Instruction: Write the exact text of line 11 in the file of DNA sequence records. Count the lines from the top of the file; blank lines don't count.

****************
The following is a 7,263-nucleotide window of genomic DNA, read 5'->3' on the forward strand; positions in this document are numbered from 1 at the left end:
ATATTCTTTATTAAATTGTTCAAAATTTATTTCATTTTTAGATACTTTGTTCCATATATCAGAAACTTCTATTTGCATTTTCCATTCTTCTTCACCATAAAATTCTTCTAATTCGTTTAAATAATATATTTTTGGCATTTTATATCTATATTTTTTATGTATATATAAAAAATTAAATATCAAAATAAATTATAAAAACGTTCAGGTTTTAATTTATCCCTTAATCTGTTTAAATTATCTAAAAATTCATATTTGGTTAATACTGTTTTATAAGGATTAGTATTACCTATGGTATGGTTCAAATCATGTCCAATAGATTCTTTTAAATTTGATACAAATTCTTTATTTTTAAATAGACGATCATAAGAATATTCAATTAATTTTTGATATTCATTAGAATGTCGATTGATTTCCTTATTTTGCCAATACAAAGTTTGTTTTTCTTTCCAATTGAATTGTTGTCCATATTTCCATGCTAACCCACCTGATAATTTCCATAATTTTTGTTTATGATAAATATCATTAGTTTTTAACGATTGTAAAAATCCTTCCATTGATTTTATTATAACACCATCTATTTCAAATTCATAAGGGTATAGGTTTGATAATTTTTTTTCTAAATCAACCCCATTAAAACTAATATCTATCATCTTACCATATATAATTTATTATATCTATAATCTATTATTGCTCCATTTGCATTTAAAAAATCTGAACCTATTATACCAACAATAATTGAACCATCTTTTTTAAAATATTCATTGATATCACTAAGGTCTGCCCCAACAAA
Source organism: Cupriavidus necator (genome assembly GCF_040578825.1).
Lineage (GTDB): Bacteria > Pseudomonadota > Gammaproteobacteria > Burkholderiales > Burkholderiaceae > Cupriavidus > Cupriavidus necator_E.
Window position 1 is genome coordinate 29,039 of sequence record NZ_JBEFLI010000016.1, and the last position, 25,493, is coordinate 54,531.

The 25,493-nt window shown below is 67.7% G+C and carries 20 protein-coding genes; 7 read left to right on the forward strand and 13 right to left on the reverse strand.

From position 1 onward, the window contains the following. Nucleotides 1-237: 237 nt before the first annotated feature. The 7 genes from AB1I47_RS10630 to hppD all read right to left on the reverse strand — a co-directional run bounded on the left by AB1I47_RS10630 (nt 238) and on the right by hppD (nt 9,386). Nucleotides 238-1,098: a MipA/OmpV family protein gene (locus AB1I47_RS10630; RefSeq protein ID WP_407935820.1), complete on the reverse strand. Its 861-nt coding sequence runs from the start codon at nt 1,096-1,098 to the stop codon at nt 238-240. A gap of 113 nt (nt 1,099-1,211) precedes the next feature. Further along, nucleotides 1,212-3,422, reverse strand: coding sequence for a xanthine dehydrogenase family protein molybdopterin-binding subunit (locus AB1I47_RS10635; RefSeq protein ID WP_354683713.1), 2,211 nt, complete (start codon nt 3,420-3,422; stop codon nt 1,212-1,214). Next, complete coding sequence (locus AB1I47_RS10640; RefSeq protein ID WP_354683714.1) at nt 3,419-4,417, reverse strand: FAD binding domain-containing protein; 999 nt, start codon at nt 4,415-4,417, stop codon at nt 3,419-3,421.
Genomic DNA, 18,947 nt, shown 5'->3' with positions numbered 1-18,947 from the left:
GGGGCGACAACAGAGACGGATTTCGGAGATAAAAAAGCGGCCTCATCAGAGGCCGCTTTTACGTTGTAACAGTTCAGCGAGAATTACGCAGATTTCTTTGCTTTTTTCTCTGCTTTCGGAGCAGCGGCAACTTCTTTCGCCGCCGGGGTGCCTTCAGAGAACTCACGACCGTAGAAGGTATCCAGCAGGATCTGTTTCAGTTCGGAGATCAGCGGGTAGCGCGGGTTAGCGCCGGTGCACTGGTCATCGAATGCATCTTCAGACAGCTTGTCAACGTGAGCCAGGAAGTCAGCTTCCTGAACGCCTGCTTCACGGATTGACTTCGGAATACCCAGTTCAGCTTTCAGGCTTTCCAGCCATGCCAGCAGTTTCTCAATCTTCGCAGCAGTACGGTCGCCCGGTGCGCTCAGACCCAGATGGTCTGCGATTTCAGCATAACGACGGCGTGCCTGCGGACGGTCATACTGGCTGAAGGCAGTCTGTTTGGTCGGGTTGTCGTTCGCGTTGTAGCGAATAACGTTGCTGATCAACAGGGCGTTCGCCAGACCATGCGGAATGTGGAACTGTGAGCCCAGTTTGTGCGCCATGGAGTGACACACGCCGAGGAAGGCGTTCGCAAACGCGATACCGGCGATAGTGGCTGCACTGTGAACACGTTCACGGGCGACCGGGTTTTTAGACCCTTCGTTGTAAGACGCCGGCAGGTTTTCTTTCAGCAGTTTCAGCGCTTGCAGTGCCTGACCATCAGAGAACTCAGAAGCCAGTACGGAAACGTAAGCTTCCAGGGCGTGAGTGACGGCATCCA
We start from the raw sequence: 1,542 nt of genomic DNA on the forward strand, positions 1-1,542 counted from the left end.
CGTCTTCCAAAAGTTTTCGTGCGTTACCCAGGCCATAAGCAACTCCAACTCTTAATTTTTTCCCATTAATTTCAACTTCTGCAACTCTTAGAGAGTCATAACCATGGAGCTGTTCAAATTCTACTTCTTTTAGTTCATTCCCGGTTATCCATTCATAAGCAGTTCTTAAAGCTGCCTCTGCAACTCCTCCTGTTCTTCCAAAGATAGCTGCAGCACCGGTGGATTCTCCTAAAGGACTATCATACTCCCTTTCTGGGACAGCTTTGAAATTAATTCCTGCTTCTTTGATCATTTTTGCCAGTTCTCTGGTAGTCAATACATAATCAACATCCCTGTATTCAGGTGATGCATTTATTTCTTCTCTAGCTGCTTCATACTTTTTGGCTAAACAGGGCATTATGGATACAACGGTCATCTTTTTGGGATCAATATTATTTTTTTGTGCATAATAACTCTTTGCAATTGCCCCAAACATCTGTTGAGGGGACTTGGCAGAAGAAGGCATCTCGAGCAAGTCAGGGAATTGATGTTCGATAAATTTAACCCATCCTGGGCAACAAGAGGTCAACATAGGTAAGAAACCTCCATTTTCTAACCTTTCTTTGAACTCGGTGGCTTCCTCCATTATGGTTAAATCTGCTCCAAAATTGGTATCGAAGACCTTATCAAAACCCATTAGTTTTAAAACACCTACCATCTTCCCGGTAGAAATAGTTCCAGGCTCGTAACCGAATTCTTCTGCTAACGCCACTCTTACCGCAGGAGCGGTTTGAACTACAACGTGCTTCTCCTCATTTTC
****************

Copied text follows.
CGTCTTCCAAAAGTTTTCGTGCGTTACCCAGGCCATAAGCAACTCCAACTCTTAATTTTTTCCCATTAATTTCAACTTCTGCAACTCTTAGAGAGTCATAACCATGGAGCTGTTCAAATTCTACTTCTTTTAGTTCATTCCCGGTTATCCATTCATAAGCAGTTCTTAAAGCTGCCTCTGCAACTCCTCCTGTTCTTCCAAAGATAGCTGCAGCACCGGTGGATTCTCCTAAAGGACTATCATACTCCCTTTCTGGGACAGCTTTGAAATTAATTCCTGCTTCTTTGATCATTTTTGCCAGTTCTCTGGTAGTCAATACATAATCAACATCCCTGTATTCAGGTGATGCATTTATTTCTTCTCTAGCTGCTTCATACTTTTTGGCTAAACAGGGCATTATGGATACAACGGTCATCTTTTTGGGATCAATATTATTTTTTTGTGCATAATAACTCTTTGCAATTGCCCCAAACATCTGTTGAGGGGACTTGGCAGAAGAAGGCATCTCGAGCAAGTCAGGGAATTGATGTTCGATAAATTTAACCCATCCTGGGCAACAAGAGGTCAACATAGGTAAGAAACCTCCATTTTCTAACCTTTCTTTGAACTCGGTGGCTTCCTCCATTATGGTTAAATCTGCTCCAAAATTGGTATCGAAGACCTTATCAAAACCCATTAGTTTTAAAACACCTACCATCTTCCCGGTAGAAATAGTTCCAGGCTCGTAACCGAATTCTTCTGCTAACGCCACTCTTACCGCAGGAGCGGTTTGAACTACAACGTGCTTCTCCTCATTTTC